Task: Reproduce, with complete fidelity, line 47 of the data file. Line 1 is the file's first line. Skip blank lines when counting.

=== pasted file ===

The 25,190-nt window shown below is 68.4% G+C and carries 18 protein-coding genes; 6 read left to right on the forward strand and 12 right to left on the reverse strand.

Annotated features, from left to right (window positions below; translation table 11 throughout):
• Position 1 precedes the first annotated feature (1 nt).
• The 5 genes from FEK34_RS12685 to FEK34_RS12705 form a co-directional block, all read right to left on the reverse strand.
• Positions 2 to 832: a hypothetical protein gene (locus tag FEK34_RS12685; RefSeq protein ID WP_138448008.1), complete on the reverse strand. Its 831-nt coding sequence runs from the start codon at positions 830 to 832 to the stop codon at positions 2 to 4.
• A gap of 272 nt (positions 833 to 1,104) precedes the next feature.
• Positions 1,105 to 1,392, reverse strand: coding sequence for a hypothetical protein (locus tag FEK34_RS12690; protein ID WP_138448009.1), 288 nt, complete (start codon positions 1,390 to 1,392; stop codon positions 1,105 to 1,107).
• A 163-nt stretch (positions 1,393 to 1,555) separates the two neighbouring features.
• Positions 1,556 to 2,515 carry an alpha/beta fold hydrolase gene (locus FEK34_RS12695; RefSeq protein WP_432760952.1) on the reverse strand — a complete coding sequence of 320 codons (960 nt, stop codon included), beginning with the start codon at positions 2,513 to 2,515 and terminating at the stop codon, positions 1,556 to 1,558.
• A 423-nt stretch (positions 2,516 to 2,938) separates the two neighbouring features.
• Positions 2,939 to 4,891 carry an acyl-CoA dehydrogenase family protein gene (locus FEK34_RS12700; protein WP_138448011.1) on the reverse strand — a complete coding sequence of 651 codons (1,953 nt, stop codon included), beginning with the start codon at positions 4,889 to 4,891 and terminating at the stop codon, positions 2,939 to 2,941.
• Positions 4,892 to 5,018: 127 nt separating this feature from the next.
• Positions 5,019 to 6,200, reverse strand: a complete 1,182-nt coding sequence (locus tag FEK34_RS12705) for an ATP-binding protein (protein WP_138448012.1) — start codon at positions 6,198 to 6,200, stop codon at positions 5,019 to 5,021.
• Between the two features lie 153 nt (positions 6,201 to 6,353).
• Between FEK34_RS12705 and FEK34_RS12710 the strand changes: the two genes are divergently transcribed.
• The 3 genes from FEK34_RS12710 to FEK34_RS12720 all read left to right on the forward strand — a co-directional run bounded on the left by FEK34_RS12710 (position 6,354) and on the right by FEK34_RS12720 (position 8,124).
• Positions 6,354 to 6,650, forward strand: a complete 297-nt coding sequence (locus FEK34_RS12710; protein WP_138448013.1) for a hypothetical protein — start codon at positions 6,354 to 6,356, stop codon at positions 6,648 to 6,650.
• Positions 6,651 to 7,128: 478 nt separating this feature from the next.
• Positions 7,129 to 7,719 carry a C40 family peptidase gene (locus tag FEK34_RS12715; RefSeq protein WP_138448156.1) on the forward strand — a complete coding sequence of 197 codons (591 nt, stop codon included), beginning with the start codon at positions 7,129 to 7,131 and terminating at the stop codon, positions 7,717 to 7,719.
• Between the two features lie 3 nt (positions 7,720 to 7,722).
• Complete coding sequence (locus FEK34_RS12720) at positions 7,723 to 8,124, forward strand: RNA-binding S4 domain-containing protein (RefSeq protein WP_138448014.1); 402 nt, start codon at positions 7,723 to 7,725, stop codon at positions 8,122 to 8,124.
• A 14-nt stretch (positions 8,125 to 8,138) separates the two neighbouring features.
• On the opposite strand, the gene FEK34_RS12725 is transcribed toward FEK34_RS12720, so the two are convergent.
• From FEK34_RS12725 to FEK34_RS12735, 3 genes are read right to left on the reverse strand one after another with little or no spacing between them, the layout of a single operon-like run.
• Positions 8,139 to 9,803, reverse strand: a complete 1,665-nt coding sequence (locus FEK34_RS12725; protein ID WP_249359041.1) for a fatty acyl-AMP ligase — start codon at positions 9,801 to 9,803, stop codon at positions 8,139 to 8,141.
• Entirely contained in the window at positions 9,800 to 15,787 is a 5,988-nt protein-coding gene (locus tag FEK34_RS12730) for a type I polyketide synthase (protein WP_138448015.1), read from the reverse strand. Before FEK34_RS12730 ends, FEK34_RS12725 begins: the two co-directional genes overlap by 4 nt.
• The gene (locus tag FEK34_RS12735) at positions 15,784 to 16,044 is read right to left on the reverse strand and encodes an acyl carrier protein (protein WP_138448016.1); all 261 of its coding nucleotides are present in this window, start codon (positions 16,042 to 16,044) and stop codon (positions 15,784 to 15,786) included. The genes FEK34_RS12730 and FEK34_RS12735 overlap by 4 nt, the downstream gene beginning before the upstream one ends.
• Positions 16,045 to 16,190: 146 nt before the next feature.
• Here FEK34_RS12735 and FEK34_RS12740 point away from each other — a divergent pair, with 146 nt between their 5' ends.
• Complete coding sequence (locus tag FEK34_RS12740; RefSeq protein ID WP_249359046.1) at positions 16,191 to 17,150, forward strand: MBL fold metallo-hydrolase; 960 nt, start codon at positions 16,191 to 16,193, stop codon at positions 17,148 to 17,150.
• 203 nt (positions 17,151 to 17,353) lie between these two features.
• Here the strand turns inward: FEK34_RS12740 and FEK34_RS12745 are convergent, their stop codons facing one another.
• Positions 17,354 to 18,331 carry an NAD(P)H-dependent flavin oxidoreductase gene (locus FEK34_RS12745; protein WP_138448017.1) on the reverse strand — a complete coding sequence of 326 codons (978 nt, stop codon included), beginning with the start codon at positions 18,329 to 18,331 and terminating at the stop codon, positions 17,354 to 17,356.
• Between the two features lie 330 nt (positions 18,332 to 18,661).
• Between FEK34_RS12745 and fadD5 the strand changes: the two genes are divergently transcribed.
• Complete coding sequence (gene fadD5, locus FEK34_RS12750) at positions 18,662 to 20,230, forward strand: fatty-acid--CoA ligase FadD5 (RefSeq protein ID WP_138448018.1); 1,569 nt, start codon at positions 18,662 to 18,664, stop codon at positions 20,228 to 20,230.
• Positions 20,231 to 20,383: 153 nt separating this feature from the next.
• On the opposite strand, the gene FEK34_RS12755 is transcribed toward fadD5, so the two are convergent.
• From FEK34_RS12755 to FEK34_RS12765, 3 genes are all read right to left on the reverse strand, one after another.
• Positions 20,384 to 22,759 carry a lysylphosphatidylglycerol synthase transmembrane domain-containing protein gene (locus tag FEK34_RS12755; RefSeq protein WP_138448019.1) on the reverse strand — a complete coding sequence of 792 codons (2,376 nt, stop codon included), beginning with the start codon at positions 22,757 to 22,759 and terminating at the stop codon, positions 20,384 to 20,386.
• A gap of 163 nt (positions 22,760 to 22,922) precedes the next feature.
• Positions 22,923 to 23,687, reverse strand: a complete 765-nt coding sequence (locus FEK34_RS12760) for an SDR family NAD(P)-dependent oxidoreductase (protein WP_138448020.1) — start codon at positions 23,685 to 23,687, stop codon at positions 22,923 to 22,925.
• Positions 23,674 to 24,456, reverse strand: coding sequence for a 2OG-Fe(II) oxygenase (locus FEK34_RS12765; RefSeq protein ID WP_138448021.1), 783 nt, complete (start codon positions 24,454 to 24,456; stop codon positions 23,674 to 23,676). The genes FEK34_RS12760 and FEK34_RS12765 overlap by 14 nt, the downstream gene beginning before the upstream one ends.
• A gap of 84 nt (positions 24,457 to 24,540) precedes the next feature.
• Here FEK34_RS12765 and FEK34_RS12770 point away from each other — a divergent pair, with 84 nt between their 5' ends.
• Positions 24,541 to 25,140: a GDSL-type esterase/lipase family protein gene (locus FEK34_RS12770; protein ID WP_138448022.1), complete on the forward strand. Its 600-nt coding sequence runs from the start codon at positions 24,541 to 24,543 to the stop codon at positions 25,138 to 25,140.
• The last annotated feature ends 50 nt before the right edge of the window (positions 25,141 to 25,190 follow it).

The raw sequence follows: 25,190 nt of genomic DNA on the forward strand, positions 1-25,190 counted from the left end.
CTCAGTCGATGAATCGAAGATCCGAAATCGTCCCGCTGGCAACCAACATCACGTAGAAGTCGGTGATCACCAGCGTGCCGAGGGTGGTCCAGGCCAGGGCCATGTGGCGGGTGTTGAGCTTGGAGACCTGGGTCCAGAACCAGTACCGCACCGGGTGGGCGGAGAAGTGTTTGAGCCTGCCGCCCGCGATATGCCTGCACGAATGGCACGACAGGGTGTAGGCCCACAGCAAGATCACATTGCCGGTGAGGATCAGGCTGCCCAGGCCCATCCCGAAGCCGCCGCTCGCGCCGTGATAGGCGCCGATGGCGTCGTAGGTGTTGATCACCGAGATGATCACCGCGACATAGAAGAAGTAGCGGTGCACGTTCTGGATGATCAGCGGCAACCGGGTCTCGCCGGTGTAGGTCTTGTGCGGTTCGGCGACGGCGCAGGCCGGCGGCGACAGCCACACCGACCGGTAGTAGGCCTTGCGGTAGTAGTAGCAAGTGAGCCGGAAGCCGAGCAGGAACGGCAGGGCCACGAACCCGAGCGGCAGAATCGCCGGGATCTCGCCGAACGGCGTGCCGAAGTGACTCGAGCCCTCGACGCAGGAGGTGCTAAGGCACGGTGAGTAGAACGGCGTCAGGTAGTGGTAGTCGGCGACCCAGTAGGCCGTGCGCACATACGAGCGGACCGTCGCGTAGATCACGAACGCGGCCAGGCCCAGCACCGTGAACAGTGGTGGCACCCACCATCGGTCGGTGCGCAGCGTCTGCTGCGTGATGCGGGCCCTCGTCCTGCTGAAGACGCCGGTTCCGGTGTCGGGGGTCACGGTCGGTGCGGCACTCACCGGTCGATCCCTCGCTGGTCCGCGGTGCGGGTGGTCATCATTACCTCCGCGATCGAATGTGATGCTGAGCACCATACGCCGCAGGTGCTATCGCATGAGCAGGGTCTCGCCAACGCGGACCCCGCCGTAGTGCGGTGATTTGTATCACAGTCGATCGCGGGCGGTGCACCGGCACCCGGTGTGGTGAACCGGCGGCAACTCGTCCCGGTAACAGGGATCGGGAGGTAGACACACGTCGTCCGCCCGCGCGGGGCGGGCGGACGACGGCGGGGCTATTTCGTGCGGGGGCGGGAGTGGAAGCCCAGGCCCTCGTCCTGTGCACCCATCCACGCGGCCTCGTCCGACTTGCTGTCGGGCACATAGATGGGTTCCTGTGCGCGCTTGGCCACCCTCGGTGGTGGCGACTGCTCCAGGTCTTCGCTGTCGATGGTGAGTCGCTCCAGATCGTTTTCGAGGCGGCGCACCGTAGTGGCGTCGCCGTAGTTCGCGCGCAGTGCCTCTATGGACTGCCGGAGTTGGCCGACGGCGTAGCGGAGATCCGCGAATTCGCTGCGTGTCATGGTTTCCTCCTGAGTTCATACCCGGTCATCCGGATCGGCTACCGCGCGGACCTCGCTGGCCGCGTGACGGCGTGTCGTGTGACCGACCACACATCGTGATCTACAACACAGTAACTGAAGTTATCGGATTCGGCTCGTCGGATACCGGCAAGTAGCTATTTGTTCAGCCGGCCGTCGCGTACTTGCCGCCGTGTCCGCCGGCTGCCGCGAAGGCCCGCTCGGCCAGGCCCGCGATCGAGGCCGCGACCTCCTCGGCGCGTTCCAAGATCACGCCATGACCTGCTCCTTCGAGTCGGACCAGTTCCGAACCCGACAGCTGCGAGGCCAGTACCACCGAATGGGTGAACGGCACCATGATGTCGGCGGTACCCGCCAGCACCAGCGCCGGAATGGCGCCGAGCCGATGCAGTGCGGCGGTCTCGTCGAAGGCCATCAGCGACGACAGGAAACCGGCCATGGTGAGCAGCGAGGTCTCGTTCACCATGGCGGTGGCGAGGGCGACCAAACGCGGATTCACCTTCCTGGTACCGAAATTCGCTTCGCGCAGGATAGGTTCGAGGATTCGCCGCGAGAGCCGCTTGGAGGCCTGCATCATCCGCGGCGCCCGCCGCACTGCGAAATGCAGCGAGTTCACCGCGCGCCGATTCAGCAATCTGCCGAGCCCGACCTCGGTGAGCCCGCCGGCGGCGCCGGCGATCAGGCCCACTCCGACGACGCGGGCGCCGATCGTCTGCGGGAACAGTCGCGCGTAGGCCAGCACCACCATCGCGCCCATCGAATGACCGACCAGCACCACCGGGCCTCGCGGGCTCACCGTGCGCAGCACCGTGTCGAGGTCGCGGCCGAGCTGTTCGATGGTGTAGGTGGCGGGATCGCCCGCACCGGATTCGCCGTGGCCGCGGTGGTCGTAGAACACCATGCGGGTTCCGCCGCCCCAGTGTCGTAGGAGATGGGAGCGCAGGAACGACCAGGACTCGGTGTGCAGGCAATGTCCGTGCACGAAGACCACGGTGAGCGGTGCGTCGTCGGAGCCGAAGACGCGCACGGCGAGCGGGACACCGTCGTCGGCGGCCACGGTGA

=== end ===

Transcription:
• The last annotated feature ends 50 nt before the right edge of the window (positions 25,141 to 25,190 follow it).